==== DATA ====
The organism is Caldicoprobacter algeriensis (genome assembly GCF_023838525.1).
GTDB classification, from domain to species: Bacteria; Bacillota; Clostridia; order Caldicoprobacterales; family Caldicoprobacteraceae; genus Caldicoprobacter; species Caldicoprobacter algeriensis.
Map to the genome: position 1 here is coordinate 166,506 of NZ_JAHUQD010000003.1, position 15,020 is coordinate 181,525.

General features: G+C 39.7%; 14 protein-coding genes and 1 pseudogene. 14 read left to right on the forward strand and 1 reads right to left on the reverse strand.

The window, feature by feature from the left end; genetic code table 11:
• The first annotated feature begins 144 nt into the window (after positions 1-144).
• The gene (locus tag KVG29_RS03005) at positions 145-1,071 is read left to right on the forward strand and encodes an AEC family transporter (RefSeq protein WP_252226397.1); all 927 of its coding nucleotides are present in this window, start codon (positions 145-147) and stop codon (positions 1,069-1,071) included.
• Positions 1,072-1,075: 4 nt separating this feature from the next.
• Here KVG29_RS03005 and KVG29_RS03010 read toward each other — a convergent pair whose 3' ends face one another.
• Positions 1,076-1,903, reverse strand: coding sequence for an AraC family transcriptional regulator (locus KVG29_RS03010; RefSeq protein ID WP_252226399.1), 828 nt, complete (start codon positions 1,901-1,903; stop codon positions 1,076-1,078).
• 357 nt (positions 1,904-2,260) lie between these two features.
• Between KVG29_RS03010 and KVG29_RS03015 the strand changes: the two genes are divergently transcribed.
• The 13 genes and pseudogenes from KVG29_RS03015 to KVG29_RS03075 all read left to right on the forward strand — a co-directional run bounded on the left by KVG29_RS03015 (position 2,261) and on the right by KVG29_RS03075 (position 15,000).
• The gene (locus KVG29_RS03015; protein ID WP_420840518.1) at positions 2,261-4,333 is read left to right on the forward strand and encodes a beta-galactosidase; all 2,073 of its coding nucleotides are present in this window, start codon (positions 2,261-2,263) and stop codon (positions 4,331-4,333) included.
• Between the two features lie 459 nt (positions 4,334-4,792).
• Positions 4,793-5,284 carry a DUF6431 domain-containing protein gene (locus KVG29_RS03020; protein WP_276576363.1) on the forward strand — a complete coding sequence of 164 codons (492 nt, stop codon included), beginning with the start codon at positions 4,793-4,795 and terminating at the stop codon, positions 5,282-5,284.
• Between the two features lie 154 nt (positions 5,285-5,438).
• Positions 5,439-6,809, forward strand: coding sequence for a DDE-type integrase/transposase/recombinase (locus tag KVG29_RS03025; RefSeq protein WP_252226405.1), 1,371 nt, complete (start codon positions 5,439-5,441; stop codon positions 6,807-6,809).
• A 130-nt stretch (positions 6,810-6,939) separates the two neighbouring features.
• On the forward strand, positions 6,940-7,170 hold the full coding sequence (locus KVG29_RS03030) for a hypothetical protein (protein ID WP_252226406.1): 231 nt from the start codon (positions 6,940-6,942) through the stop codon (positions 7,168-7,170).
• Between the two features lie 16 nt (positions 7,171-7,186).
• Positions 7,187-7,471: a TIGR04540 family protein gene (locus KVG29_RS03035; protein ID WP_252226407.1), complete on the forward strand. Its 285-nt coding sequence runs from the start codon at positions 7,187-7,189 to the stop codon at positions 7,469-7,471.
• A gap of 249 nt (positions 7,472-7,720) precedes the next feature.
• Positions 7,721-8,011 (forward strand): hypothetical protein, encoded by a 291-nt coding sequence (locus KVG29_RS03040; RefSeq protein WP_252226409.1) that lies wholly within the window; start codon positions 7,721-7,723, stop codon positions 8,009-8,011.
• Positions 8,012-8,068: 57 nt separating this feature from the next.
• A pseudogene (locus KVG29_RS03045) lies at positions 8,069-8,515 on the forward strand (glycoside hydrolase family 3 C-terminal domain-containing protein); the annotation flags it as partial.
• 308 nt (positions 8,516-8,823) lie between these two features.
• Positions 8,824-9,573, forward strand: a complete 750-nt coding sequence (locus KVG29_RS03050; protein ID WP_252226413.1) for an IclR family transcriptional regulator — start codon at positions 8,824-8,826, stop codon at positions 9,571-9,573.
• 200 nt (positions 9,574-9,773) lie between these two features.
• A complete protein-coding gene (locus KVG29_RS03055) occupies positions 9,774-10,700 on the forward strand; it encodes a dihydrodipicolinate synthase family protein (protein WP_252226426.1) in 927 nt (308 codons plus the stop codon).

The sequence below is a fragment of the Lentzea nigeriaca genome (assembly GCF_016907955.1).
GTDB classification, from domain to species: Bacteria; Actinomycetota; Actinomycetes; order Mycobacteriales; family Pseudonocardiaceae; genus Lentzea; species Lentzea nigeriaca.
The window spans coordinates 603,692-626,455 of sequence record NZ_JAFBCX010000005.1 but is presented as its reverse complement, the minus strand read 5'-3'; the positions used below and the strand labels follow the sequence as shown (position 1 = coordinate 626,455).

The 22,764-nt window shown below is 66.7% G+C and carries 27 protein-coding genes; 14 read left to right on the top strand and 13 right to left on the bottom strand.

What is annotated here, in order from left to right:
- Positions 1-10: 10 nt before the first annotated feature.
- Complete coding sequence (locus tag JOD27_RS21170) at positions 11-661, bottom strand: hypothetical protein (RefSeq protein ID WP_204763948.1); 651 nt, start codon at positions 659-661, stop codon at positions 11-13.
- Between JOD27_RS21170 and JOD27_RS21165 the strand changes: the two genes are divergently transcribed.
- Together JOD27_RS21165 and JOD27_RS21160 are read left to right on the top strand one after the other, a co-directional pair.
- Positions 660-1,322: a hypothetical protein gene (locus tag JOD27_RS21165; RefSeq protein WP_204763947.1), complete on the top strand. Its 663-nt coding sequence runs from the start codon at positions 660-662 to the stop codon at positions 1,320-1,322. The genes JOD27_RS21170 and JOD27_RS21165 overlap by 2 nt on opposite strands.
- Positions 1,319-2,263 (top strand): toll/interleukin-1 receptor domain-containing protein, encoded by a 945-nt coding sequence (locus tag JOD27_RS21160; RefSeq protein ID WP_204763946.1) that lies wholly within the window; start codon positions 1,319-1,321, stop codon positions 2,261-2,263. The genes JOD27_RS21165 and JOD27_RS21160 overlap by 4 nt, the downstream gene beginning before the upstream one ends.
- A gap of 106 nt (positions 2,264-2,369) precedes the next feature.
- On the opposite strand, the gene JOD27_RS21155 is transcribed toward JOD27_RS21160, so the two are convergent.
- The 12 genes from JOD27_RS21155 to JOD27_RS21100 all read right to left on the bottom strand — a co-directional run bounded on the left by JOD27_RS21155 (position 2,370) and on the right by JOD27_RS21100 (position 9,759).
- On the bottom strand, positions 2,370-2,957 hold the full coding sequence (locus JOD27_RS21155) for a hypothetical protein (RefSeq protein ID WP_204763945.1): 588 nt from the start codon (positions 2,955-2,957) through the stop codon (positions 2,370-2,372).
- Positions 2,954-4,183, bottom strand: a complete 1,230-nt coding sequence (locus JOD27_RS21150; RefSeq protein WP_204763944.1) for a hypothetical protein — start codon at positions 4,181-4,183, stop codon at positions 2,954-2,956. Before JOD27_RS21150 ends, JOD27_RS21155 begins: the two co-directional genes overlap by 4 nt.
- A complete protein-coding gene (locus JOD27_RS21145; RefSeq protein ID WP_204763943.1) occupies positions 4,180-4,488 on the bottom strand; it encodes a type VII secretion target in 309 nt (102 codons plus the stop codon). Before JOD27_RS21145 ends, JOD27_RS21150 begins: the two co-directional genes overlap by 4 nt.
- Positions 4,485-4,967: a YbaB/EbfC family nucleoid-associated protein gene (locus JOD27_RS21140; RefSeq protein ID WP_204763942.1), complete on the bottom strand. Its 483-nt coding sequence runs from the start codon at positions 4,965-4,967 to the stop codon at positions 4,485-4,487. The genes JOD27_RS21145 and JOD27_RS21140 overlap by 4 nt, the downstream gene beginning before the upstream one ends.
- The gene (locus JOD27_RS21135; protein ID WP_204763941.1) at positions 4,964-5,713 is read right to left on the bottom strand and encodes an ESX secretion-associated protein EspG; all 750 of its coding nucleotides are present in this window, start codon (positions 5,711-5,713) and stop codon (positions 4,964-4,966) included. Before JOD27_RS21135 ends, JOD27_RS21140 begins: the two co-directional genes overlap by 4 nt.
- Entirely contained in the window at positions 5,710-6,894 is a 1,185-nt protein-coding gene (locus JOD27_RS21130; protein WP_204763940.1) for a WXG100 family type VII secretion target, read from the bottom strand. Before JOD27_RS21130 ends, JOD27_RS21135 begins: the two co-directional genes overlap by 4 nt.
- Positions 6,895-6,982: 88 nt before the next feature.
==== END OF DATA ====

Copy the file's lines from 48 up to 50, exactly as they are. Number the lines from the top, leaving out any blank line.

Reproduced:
- Positions 4,485-4,967: a YbaB/EbfC family nucleoid-associated protein gene (locus JOD27_RS21140; RefSeq protein ID WP_204763942.1), complete on the bottom strand. Its 483-nt coding sequence runs from the start codon at positions 4,965-4,967 to the stop codon at positions 4,485-4,487. The genes JOD27_RS21145 and JOD27_RS21140 overlap by 4 nt, the downstream gene beginning before the upstream one ends.
- The gene (locus JOD27_RS21135; protein ID WP_204763941.1) at positions 4,964-5,713 is read right to left on the bottom strand and encodes an ESX secretion-associated protein EspG; all 750 of its coding nucleotides are present in this window, start codon (positions 5,711-5,713) and stop codon (positions 4,964-4,966) included. Before JOD27_RS21135 ends, JOD27_RS21140 begins: the two co-directional genes overlap by 4 nt.
- Entirely contained in the window at positions 5,710-6,894 is a 1,185-nt protein-coding gene (locus JOD27_RS21130; protein WP_204763940.1) for a WXG100 family type VII secretion target, read from the bottom strand. Before JOD27_RS21130 ends, JOD27_RS21135 begins: the two co-directional genes overlap by 4 nt.